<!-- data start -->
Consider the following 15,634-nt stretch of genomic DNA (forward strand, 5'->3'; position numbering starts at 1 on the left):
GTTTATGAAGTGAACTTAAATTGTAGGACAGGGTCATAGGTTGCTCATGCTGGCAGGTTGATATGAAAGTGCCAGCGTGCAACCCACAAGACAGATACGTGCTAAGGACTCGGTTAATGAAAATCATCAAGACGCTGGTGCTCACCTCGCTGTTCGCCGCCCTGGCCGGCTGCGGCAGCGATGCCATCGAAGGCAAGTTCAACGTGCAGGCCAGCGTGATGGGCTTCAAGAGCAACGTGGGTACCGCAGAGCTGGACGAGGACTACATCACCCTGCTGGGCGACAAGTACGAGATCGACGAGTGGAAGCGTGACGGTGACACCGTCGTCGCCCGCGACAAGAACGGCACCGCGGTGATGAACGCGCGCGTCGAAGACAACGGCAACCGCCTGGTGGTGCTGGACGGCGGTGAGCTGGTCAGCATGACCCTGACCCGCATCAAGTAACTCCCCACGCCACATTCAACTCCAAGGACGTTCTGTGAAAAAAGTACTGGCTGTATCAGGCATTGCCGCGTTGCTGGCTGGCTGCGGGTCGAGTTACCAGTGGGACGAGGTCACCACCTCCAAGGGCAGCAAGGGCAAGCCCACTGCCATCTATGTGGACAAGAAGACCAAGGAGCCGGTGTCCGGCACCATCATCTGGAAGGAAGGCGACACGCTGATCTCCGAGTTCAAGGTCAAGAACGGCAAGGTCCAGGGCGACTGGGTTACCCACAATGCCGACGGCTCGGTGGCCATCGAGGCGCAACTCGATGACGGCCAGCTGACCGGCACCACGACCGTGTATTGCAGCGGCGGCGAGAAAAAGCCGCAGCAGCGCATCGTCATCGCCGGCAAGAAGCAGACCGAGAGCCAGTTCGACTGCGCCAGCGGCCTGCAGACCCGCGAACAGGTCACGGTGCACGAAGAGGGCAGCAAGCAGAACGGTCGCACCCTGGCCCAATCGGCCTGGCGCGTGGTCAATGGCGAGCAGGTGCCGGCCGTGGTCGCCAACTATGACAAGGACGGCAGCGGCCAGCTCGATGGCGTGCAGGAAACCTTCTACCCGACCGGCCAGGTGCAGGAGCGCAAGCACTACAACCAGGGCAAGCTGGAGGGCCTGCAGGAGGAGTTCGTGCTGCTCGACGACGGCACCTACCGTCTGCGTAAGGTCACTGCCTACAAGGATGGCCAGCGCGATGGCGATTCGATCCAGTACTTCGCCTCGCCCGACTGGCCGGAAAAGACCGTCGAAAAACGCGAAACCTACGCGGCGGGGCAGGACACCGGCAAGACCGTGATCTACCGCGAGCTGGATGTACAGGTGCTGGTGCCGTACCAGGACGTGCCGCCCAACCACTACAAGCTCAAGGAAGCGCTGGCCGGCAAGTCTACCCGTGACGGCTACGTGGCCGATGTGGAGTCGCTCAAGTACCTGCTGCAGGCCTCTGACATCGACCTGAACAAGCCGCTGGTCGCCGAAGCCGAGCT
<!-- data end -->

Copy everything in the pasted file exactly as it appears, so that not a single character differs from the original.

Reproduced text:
Consider the following 15,634-nt stretch of genomic DNA (forward strand, 5'->3'; position numbering starts at 1 on the left):
GTTTATGAAGTGAACTTAAATTGTAGGACAGGGTCATAGGTTGCTCATGCTGGCAGGTTGATATGAAAGTGCCAGCGTGCAACCCACAAGACAGATACGTGCTAAGGACTCGGTTAATGAAAATCATCAAGACGCTGGTGCTCACCTCGCTGTTCGCCGCCCTGGCCGGCTGCGGCAGCGATGCCATCGAAGGCAAGTTCAACGTGCAGGCCAGCGTGATGGGCTTCAAGAGCAACGTGGGTACCGCAGAGCTGGACGAGGACTACATCACCCTGCTGGGCGACAAGTACGAGATCGACGAGTGGAAGCGTGACGGTGACACCGTCGTCGCCCGCGACAAGAACGGCACCGCGGTGATGAACGCGCGCGTCGAAGACAACGGCAACCGCCTGGTGGTGCTGGACGGCGGTGAGCTGGTCAGCATGACCCTGACCCGCATCAAGTAACTCCCCACGCCACATTCAACTCCAAGGACGTTCTGTGAAAAAAGTACTGGCTGTATCAGGCATTGCCGCGTTGCTGGCTGGCTGCGGGTCGAGTTACCAGTGGGACGAGGTCACCACCTCCAAGGGCAGCAAGGGCAAGCCCACTGCCATCTATGTGGACAAGAAGACCAAGGAGCCGGTGTCCGGCACCATCATCTGGAAGGAAGGCGACACGCTGATCTCCGAGTTCAAGGTCAAGAACGGCAAGGTCCAGGGCGACTGGGTTACCCACAATGCCGACGGCTCGGTGGCCATCGAGGCGCAACTCGATGACGGCCAGCTGACCGGCACCACGACCGTGTATTGCAGCGGCGGCGAGAAAAAGCCGCAGCAGCGCATCGTCATCGCCGGCAAGAAGCAGACCGAGAGCCAGTTCGACTGCGCCAGCGGCCTGCAGACCCGCGAACAGGTCACGGTGCACGAAGAGGGCAGCAAGCAGAACGGTCGCACCCTGGCCCAATCGGCCTGGCGCGTGGTCAATGGCGAGCAGGTGCCGGCCGTGGTCGCCAACTATGACAAGGACGGCAGCGGCCAGCTCGATGGCGTGCAGGAAACCTTCTACCCGACCGGCCAGGTGCAGGAGCGCAAGCACTACAACCAGGGCAAGCTGGAGGGCCTGCAGGAGGAGTTCGTGCTGCTCGACGACGGCACCTACCGTCTGCGTAAGGTCACTGCCTACAAGGATGGCCAGCGCGATGGCGATTCGATCCAGTACTTCGCCTCGCCCGACTGGCCGGAAAAGACCGTCGAAAAACGCGAAACCTACGCGGCGGGGCAGGACACCGGCAAGACCGTGATCTACCGCGAGCTGGATGTACAGGTGCTGGTGCCGTACCAGGACGTGCCGCCCAACCACTACAAGCTCAAGGAAGCGCTGGCCGGCAAGTCTACCCGTGACGGCTACGTGGCCGATGTGGAGTCGCTCAAGTACCTGCTGCAGGCCTCTGACATCGACCTGAACAAGCCGCTGGTCGCCGAAGCCGAGCT